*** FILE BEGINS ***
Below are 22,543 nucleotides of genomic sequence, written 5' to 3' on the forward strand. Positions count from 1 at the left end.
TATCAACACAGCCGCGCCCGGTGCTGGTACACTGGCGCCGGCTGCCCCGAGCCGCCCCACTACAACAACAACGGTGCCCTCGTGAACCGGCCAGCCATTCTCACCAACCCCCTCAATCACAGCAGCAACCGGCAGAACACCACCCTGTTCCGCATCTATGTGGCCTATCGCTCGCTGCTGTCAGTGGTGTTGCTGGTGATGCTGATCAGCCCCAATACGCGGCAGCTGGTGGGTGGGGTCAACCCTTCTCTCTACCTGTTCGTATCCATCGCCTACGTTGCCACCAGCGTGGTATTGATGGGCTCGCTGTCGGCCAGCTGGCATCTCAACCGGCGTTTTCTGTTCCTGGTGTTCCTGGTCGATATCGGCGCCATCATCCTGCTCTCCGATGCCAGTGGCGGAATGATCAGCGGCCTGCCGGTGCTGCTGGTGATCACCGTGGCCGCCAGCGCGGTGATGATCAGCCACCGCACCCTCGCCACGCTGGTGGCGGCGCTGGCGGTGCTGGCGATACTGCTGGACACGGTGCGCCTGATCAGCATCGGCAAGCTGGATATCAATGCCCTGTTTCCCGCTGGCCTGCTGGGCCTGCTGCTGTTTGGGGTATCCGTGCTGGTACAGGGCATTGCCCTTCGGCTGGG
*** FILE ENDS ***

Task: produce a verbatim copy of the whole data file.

Below are 22,543 nucleotides of genomic sequence, written 5' to 3' on the forward strand. Positions count from 1 at the left end.
TATCAACACAGCCGCGCCCGGTGCTGGTACACTGGCGCCGGCTGCCCCGAGCCGCCCCACTACAACAACAACGGTGCCCTCGTGAACCGGCCAGCCATTCTCACCAACCCCCTCAATCACAGCAGCAACCGGCAGAACACCACCCTGTTCCGCATCTATGTGGCCTATCGCTCGCTGCTGTCAGTGGTGTTGCTGGTGATGCTGATCAGCCCCAATACGCGGCAGCTGGTGGGTGGGGTCAACCCTTCTCTCTACCTGTTCGTATCCATCGCCTACGTTGCCACCAGCGTGGTATTGATGGGCTCGCTGTCGGCCAGCTGGCATCTCAACCGGCGTTTTCTGTTCCTGGTGTTCCTGGTCGATATCGGCGCCATCATCCTGCTCTCCGATGCCAGTGGCGGAATGATCAGCGGCCTGCCGGTGCTGCTGGTGATCACCGTGGCCGCCAGCGCGGTGATGATCAGCCACCGCACCCTCGCCACGCTGGTGGCGGCGCTGGCGGTGCTGGCGATACTGCTGGACACGGTGCGCCTGATCAGCATCGGCAAGCTGGATATCAATGCCCTGTTTCCCGCTGGCCTGCTGGGCCTGCTGCTGTTTGGGGTATCCGTGCTGGTACAGGGCATTGCCCTTCGGCTGGG